In 1929, a young mother departed the Spanish Basque country bound for America with her toddler daughter in tow. Epi Inchausti was headed to Idaho to join her husband, David, whom she’d married only three years earlier. While Epi made the long and arduous journey, David was already in Challis, busy preparing to receive his new family. It takes no small amount of courage to leave your home, your family—everything you’ve known your whole life—and move to a strange place, learn a new language, and start anew. Seventy years later, in 1999, Epi’s granddaughters opened a Basque restaurant to honor their grandmother who passed away in 1983 at the age of 80 in her home in Hailey. If only she knew.
For 17 years, Epi’s, a cozy cottage-style house in Meridian, has served traditional home-style Basque dishes with sincere hospitality. A loyal following keeps the restaurant open, but the loyalty is well-earned, the result of Chris Ansotegui’s love of people and commitment to keeping her grandmother’s spirit alive. She had no restaurant experience when she approached her sister about opening a small place to serve their ancestral recipes. “I had always wanted to do that. Just something inside of me,” she said. “I could feel that my joy came when I cooked and served others.”
Ansotegui spent her early career in a forensic lab with the Oregon State Police, but divorce brought her back to her native Boise. She took a job she wasn’t the least bit passionate about while waiting for a job opening with the Idaho State Police. Driving to her mundane job every day, she passed by a tiny café on Main Street, and prayed, “God, that’s all I need. I just need a little house like that, like Grandma Epi’s house, to open my restaurant.”
When Ansotegui and her siblings were growing up, trips to their grandmother’s boarding house in Hailey were monthly occurrences. Epi housed seasonal Basque sheepherders, feeding them hearty Basque meals in the evening: “mingaina” (beef tongue in tomato and pimento sauce), “jamón croquetas” (ham croquettes), and “arkumea txilindron” (lamb stew). Ansotegui’s fondest memories of Grandma Epi’s house involve everyone—Epi and David had seven children—gathered for a large meal, usually cooked by her mother, Dorothy, and Epi. “Our lives just stopped for a while, and everyone was happy, sharing information and enjoying each other’s company. That feeling is, well, there’s nothing else quite like it.”
When the small café on Main Street came on the market for sale, Ansotegui was ecstatic. “I grabbed my sis and we went in [to see it] and it was a disaster, which was perfect, of course,” she laughed, “because we got to tear down the inside and start from scratch,” to reconfigure it as a quasi-replica of Grandma Epi’s old dining room. Their brother, Dan, who at the time was part of Bar Gernika, the Basque restaurant mainstay since 1991 in downtown Boise, “stayed up all night and drew up the plans,” Ansotegui said. “From there, we went to the bank and my prayer was, ‘God, if this is right, this is huge.’ I was 40 years old, starting something I literally had no background in. But I had passion. Lots of passion.”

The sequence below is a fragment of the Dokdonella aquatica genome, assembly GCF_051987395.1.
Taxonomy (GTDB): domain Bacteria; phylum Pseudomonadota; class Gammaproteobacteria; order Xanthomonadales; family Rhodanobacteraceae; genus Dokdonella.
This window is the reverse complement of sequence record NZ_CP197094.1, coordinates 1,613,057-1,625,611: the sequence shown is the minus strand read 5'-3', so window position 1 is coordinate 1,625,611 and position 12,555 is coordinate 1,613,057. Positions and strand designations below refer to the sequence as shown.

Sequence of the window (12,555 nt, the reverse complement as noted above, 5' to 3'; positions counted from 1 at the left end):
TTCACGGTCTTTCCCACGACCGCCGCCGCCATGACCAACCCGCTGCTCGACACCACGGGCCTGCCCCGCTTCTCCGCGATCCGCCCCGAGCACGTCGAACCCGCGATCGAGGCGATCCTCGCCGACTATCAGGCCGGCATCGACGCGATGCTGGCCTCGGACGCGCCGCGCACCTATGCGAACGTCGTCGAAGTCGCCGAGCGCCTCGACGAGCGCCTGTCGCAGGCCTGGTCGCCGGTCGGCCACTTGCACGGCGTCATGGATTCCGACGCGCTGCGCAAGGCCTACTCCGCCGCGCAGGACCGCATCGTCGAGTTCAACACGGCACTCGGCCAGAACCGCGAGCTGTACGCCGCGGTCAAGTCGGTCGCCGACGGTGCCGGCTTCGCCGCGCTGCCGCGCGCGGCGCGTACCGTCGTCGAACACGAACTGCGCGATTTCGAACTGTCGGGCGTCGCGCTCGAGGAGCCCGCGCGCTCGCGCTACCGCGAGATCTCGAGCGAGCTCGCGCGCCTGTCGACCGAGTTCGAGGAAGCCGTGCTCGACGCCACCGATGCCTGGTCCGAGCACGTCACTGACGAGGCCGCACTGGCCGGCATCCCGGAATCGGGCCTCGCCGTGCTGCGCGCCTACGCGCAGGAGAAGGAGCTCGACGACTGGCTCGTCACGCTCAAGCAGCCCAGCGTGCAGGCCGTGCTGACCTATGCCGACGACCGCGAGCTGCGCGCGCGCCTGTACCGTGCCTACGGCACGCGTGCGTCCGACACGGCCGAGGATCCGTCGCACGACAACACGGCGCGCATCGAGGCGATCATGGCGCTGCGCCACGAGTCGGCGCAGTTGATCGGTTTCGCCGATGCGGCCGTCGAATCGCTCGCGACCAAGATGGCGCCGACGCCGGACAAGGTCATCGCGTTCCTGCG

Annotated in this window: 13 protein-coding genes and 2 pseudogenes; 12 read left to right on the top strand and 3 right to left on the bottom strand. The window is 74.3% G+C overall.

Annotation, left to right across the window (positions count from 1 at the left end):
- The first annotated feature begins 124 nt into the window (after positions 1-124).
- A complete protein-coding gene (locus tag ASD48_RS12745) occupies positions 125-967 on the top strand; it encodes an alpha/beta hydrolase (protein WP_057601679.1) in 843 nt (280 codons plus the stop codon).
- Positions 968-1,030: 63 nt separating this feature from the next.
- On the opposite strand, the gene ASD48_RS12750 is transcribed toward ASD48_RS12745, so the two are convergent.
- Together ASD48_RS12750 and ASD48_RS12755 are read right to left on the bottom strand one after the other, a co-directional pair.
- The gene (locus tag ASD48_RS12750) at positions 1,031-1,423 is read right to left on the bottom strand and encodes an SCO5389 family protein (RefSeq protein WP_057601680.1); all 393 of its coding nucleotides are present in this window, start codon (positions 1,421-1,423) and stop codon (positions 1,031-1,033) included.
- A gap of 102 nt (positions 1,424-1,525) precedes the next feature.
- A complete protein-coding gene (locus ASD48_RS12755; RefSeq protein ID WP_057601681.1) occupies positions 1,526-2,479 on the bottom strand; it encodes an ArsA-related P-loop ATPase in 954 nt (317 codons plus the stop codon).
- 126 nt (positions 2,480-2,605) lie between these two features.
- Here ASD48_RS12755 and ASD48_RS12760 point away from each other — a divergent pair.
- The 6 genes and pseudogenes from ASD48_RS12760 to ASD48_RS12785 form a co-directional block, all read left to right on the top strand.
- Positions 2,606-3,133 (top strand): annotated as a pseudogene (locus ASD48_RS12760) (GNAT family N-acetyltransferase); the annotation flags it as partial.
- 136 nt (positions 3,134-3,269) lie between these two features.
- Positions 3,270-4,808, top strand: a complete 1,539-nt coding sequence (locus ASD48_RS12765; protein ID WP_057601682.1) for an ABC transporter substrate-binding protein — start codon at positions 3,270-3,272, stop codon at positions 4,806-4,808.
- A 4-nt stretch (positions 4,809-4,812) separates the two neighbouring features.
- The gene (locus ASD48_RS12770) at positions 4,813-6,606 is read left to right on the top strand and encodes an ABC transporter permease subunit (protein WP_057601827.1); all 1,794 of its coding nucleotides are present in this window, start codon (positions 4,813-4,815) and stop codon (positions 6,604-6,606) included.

The menu has evolved over the years, but it stays true to the principles of Basque cuisine. “Our cuisine revolves around seven ingredients,” Ansotegui said. “Olive oil, fresh garlic, pimentos, paprika, parsley, sea salt, and lemon. It’s very simple, and we try to keep our culture in mind when we develop new recipes. I hear people say, ‘We’ve come here so we have to have lamb,’ but I say ‘the European Basque experience is to eat fish, and the American Basque experience is to eat lamb.’ So we have both.”
Portions are plentiful. The dishes aren’t fancy but they’re full of flavor and reflect a keen attention to seasoning. Appetizers include the tenderest fried calamari imaginable, mushrooms bathed in butter and garlic with a splash of sherry, and grilled chorizo with snap and spice. Entrees are meat-driven: grilled lamb loin chops glazed in a lusty red wine reduction sauce, lamb stew, steaks, garlic roasted chicken, and Dorothy’s version of beef tongue smothered in sauce. But there is also halibut and Basque seafood delicacies: baby squid in ink sauce and cod with pimentos. Everything is made in-house from scratch, including the desserts. “Gateau Basque” (pudding cake), “arroz esnea” (rice pudding) and “flana” (custard with brown sugar glaze) share menu space with American bread pudding and chocolate mousse. Ansotegui works the room like a mother welcoming her kids home from college. Genuine warmth and hospitality spill effortlessly from her petite frame.
After 17 years, Epi’s is a thriving testament to what a woman with courage can accomplish. Like grandmother, like granddaughter. Chris Ansotegui’s brave leap of faith to open a restaurant without any prior experience followed in the metaphorical footsteps of Epi’s courageous trans-Atlantic journey from Biscay (Bizkaia), Spain, to Idaho. “So many times I feel Grandma Epi’s presence here,” she said. “In her simplicity, in her humbleness, she never thought she was anything, yet she is the reason we all learned how important it is to live in the moment and enjoy it.”
Love, passion—and courage—make memorable dining companions.